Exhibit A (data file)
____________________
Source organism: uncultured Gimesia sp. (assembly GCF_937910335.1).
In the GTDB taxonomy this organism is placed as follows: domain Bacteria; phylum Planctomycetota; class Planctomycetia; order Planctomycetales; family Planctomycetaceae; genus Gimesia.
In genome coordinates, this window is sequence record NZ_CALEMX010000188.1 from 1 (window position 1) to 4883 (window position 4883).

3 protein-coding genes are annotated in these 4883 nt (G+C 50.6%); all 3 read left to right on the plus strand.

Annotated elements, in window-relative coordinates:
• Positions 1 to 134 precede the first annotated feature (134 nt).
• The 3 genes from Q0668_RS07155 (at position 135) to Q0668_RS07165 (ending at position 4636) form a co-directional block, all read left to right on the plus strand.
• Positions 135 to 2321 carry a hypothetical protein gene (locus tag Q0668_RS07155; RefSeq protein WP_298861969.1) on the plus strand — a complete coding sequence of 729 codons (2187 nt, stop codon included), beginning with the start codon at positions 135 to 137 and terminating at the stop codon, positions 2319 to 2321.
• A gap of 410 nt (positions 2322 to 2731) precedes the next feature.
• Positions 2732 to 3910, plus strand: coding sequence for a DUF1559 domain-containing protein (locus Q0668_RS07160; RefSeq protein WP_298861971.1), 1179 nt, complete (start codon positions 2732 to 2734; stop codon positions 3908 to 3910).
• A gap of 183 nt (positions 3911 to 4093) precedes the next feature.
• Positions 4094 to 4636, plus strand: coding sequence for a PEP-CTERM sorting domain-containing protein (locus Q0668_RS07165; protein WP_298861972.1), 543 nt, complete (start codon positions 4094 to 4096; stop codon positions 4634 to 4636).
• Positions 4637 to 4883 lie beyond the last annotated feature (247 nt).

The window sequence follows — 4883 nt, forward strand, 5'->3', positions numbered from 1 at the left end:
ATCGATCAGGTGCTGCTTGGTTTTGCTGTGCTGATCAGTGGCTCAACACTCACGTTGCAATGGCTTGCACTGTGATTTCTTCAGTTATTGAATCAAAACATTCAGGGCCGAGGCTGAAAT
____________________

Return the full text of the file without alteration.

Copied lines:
Source organism: uncultured Gimesia sp. (assembly GCF_937910335.1).
In the GTDB taxonomy this organism is placed as follows: domain Bacteria; phylum Planctomycetota; class Planctomycetia; order Planctomycetales; family Planctomycetaceae; genus Gimesia.
In genome coordinates, this window is sequence record NZ_CALEMX010000188.1 from 1 (window position 1) to 4883 (window position 4883).

3 protein-coding genes are annotated in these 4883 nt (G+C 50.6%); all 3 read left to right on the plus strand.

Annotated elements, in window-relative coordinates:
• Positions 1 to 134 precede the first annotated feature (134 nt).
• The 3 genes from Q0668_RS07155 (at position 135) to Q0668_RS07165 (ending at position 4636) form a co-directional block, all read left to right on the plus strand.
• Positions 135 to 2321 carry a hypothetical protein gene (locus tag Q0668_RS07155; RefSeq protein WP_298861969.1) on the plus strand — a complete coding sequence of 729 codons (2187 nt, stop codon included), beginning with the start codon at positions 135 to 137 and terminating at the stop codon, positions 2319 to 2321.
• A gap of 410 nt (positions 2322 to 2731) precedes the next feature.
• Positions 2732 to 3910, plus strand: coding sequence for a DUF1559 domain-containing protein (locus Q0668_RS07160; RefSeq protein WP_298861971.1), 1179 nt, complete (start codon positions 2732 to 2734; stop codon positions 3908 to 3910).
• A gap of 183 nt (positions 3911 to 4093) precedes the next feature.
• Positions 4094 to 4636, plus strand: coding sequence for a PEP-CTERM sorting domain-containing protein (locus Q0668_RS07165; protein WP_298861972.1), 543 nt, complete (start codon positions 4094 to 4096; stop codon positions 4634 to 4636).
• Positions 4637 to 4883 lie beyond the last annotated feature (247 nt).

The window sequence follows — 4883 nt, forward strand, 5'->3', positions numbered from 1 at the left end:
ATCGATCAGGTGCTGCTTGGTTTTGCTGTGCTGATCAGTGGCTCAACACTCACGTTGCAATGGCTTGCACTGTGATTTCTTCAGTTATTGAATCAAAACATTCAGGGCCGAGGCTGAAAT